Homegrown Oat Grains – Learn How To Grow Oats At Home For Food

sowing oats
Image by Chepko

By Amy Grant

I start the morning off with a warm bowl of oatmeal and I know I’m in good company. Many of us realize the health benefits of oatmeal and regularly purchase the grain, but have you ever wondered “can you grow oats for food at home?” Growing oats in home gardens is really no different than growing grass for a lawn except you don’t mow down the seed heads; you eat them! Interested in homegrown oat grains? Keep reading to find out how to grow oats at home.

Can You Grow Oats at Home?

Oats are used in a multitude of ways, whether crushed or rolled or ground into flour. Oats are even used for brewing beer in England and in Latin America a cold beverage made from ground oats and milk is popular.

But I digress, we were wondering about growing oats in home gardens. It is very possible to grow your own oats even if you only have a small garden plot. The introduction of hull-less oats has made it even easier to grow your own oats since they need less processing once harvested.

How to Grow Oats at Home


Sow seeds outdoors in a sunny area with well-draining soil. Just broadcast them over a well cultivated area. Try to get them fairly evenly distributed.

Once the seeds have been broadcasted, lightly rake over the area. The goal here is to cover the seeds with an inch or so of soil, so the birds don’t get to them before they can germinate.

Once you have sown the oat seed, keep the area moist while your homegrown oat grains germinate. Continue to provide irrigation as they grow since oats like more moisture than most other grains.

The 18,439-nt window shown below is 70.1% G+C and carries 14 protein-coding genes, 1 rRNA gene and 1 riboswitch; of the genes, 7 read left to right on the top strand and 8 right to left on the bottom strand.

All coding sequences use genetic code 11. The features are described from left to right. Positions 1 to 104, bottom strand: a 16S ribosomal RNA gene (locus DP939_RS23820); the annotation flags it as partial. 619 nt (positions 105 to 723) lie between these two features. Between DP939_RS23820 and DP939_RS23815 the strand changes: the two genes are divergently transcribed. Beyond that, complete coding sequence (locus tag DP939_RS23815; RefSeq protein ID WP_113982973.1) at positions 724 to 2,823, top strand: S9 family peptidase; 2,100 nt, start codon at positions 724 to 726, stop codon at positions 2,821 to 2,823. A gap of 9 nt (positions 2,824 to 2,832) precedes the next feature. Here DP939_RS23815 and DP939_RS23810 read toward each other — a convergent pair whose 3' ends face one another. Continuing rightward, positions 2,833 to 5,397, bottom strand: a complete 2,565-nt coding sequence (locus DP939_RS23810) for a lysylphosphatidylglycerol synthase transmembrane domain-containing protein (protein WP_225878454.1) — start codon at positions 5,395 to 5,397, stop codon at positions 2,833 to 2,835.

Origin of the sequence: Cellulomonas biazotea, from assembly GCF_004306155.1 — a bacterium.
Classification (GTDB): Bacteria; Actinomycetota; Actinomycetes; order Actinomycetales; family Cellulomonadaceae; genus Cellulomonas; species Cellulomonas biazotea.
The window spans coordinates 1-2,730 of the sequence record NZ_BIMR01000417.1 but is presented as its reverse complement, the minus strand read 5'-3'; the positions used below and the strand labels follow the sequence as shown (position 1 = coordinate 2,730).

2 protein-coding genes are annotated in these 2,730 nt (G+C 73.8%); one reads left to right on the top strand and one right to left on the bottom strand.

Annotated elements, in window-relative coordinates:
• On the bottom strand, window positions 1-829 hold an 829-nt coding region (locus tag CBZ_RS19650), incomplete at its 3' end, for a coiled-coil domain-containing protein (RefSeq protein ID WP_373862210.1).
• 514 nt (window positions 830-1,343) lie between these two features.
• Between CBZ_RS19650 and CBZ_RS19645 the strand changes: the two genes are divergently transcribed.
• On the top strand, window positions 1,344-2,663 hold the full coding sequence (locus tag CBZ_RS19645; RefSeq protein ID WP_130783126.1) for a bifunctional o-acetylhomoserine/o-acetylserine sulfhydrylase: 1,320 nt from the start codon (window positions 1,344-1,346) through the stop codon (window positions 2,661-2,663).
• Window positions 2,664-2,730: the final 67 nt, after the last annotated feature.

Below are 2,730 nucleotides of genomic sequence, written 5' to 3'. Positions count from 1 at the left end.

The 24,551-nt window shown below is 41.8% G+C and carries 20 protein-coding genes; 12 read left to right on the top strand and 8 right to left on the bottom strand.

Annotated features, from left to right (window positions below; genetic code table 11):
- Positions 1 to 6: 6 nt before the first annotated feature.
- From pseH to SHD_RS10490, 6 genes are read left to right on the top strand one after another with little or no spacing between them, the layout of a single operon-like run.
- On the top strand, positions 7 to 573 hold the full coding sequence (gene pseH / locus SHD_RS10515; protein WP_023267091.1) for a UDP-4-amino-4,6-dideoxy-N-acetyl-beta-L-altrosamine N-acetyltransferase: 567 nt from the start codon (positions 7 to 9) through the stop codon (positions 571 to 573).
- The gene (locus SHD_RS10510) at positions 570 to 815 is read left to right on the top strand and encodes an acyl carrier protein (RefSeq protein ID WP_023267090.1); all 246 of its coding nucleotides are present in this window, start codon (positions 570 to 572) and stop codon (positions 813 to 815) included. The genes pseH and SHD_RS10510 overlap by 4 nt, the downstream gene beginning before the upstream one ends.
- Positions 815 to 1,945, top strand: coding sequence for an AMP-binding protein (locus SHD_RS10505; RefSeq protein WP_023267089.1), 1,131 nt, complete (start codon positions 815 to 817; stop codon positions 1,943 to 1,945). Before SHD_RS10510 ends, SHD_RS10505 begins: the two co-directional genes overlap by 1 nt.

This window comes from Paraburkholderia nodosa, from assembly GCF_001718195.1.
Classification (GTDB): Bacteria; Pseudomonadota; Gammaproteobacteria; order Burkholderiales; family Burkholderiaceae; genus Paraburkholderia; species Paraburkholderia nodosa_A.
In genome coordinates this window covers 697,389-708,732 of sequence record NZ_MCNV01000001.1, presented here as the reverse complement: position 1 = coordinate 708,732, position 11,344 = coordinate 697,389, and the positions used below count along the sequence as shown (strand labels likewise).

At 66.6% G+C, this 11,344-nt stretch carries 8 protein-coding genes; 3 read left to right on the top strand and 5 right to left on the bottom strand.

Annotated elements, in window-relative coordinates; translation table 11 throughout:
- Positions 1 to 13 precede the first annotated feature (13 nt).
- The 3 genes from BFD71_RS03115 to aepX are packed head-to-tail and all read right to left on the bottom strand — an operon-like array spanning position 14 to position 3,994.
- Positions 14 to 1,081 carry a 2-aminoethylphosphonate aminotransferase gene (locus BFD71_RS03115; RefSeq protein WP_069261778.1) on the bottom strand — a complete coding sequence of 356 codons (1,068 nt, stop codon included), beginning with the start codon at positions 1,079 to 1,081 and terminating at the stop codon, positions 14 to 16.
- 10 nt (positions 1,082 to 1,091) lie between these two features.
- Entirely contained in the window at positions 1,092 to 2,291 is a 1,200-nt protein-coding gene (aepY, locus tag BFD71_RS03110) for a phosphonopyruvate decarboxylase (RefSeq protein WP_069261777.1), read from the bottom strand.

Further caring for backyard oat crops is minimal. There is no need to weed and the denseness of the crop would make it futile to attempt anyway. Within 45 days or so, the green kernels atop the grain stalks should be turning from green to cream colored and the oats will be between 2 to 5 feet tall.

Harvesting Homegrown Oats

Don’t wait to harvest until the kernels are hard or you will likely lose a lot of grain. The kernel should still be soft and easily dented with a fingernail. To harvest the oats, cut the seed heads from the stalks as high up as possible. Higher up is better, as you will have less straw to mess with when threshing the grains.

Now that the oats are harvested, you need to let them cure. The length of time for curing will vary depending upon the weather and may be several days to several weeks. Store the oats in a warm, dry area while curing them.

Once the kernels are ripe, you can thresh out the oats. Spread out a tarp or sheet and then either stomp the oats loose from the stalks (cover the oats first before tromping all over them) or use some other implement, like a plastic baseball bat, to thresh the oats from the stalks (chaff).

Then separate the oats from the left over pieces of stalk. Place the oats and chaff in a bowl or bucket and toss it up into the wind. The wind will blow out the loose chaff while the heavier oats drop back into the bowl or bucket.

The threshed oats can be stored in an air-tight container in a cool, dark area for up to 3 months.

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